Giving New Life to a “Malaga” Custom Carved Acorn

Blog by Steve Laug

I am working through a lot of the queue of pipes that are sitting in my repair bin in the evenings this week. Next on the table is another Malaga from Alex that he dropped off for a restoration. It is what Malaga called a Custom Carved pipe. It is an Acorn or Strawberry shaped pipe with a smooth finish. The top is slightly crowned with a flat rim top. The pipe has an unstained natural oil finish. The pipe had been lightly reamed and cleaned according to the seller. The bowl and shank were dirty but there was a light cake that was heavier in the bottom half. The rim top had a thick lava coat and some damage on the top surface. There was a deeper burn mark on the front inner edge. The pipe is stamped on the right side of the shank and reads “MALAGA” over Custom Carved. The finish on the pipe is spotty with a lot of grime and dust ground into the finish. The stem was very deeply oxidized and polished over the oxidation. There was tooth damage on the button itself and on both sides of the stem. The photos give a pretty clear picture of the shape of the pipe and its general condition when I received it. I took a close up photo of the bowl and rim to capture the condition of the pipe before I started my restoration of the pipe. The rim top had some tars and lava build up but the edges were fairly clean. There was a light burned are on the right front inner edge of the bowl. The stem itself was an interesting mess. It had been shinned and polished but there was still some very deep oxidation that is visible – with the shine is a cloudy brown colour. There are also tooth marks on both sides of the stem and on the button surface. I took a photo to capture the stamping on the right side of the shank and one of the underside of the shank. The first photo shows stamping as noted above. The stamping on this pipe is clear and readable. This time it includes the quotation marks that show up on various Malaga pipes. There was also the letter C was stamped on the underside of the shank at the stem/shank junction. I believe this refers to the fact that the pipe has the Malaga Carved finish. For those of you who are unfamiliar with the brand, I am also including the link to a blog that I wrote that gives some of the history of the Malaga brand and the Malaga Pipe Shop in Royal Oak, Michigan in the USA. Here is the link – That blog also includes links to a catalogue and the history of the pipemaker George Khoubesser. If you are interested to learn more, than I invite you to follow the link to get a feel for the brand and the pipemaker.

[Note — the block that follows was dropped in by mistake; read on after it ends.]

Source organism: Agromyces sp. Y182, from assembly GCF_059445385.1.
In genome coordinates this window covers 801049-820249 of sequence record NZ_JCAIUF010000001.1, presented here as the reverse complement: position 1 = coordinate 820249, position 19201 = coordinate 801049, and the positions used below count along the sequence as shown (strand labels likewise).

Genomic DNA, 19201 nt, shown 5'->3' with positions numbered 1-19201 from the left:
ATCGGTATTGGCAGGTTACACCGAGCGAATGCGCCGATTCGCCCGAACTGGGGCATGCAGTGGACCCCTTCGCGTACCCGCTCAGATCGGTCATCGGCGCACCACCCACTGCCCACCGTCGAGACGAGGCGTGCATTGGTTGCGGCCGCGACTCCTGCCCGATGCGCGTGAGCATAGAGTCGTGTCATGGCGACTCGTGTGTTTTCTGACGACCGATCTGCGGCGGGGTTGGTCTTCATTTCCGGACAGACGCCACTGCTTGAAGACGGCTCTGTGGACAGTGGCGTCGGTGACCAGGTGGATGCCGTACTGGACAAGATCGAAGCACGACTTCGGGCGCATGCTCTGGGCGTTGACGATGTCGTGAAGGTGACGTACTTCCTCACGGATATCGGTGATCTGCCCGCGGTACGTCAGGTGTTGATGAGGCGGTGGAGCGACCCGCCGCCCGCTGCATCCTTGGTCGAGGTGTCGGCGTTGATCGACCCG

I reamed the bowl with a Savinelli Fitsall Pipe Knife to clean up the remaining cake and to scrape away the tars and lava on the rim top.I scrubbed the exterior of the bowl with undiluted Murphy’s Oil Soap and a tooth brush. I rinsed the bowl under running water and dried it off with a soft cloth. I took photos of the bowl at this point in the cleanup process. I started my work on the pipe topping the bowl on a topping board with 220 grit sandpaper. I wanted to remove as much of the damage to the rim top as possible and minimize the burn damage on the front edge of the bowl. Once I had the bowl topped I repaired a damaged spot on the front of the bowl with clear super glue and briar dust. While the repair dried I used a folded piece of sandpaper to smooth out the inner edge of the bowl. Once the repair cured I sanded it smooth. I polished the bowl, shank and the freshly sanded rim top with 2400-12000 grit micromesh sanding pads – wet sanding with 1500-2400 grit pads and dry sanding with 3200-12000 grit pads. I wiped the rim top down with a damp cloth after each pad. I found that with each successive grit of micromesh the grain stood out more and gave a shine to the pipe. I liked what I saw when I looked at it. I worked some Before & After Restoration Balm into the surface of the briar with my fingertips to clean, enliven and protect it. I let the balm sit for a little while and then buffed with a cotton cloth to raise the shine. The following photos show the bowl at this point in the restoration process. The bowl and the rim top look really good and the darkening is gone. The finish looks very good with the rich oil finish on the bowl and rim. I am very happy with the results. I cleaned out the airway in the shank and wiped out the bowl to clean out the tars and oils. I used a dental spatula to scrape out the hard tars that coated the walls of the mortise. I scrubbed it with cotton swabs, pipe cleaners and isopropyl alcohol. With the bowl finished I set it aside and turned my attention to the stem. I “painted” the surface of the stem with the flame of a lighter to raise the deep tooth marks. Heat can raise dents and level out the surface of the stem. Even though I was not able to remove all of them I was able to remove the majority.I filled in the remaining two tooth dents on each side of the stem with clear super glue and set the stem aside to let the repairs cure.Once the repairs cured, I sanded the stem surface with 220 grit sandpaper to blend in the repairs with the surface of the stem and to remove the oxidation. I am happy with the stem surface once that was done. I started the polishing of the surface with 400 grit wet dry sandpaper.I cleaned out the airway in the stem with alcohol and pipe cleaners until all of the tars and oils were removed.I polished the stem with micromesh sanding pads – wet sanding it with 1500-2400 grit pads and dry sanding it with 3200-12000 grit pads. I wiped the stem down with a damp cloth after each pad. I further polished it with Before & After Pipe Polish – both Fine and Extra Fine. I wiped it down with a coat of Obsidian Oil and set it aside to dry. Now with both parts of the pipe finished, I polished stem with Blue Diamond polish on the buffing wheel. I gave the bowl and the stem multiple coats of carnauba wax. I buffed the pipe with a clean buffing pad to raise the shine. I hand buffed it with a microfiber cloth to deepen the shine. The pipe polished up pretty nicely. The grain came alive with the buffing. The rich oil finish on the briar works well with the polished black vulcanite stem. The finished pipe is a beauty and feels great in the hand. Have a look at it with the photos below. The dimensions are Length: 5 3/4 inches, Height: 2 inches, Outside diameter of the bowl: 1 1/2 inches, Chamber diameter: 3/4 of an inch. This one will be going back to Alex with the rest of his pipes that I am working on. Thanks for walking through the restoration on this Custom Carved “Malaga” Acorn.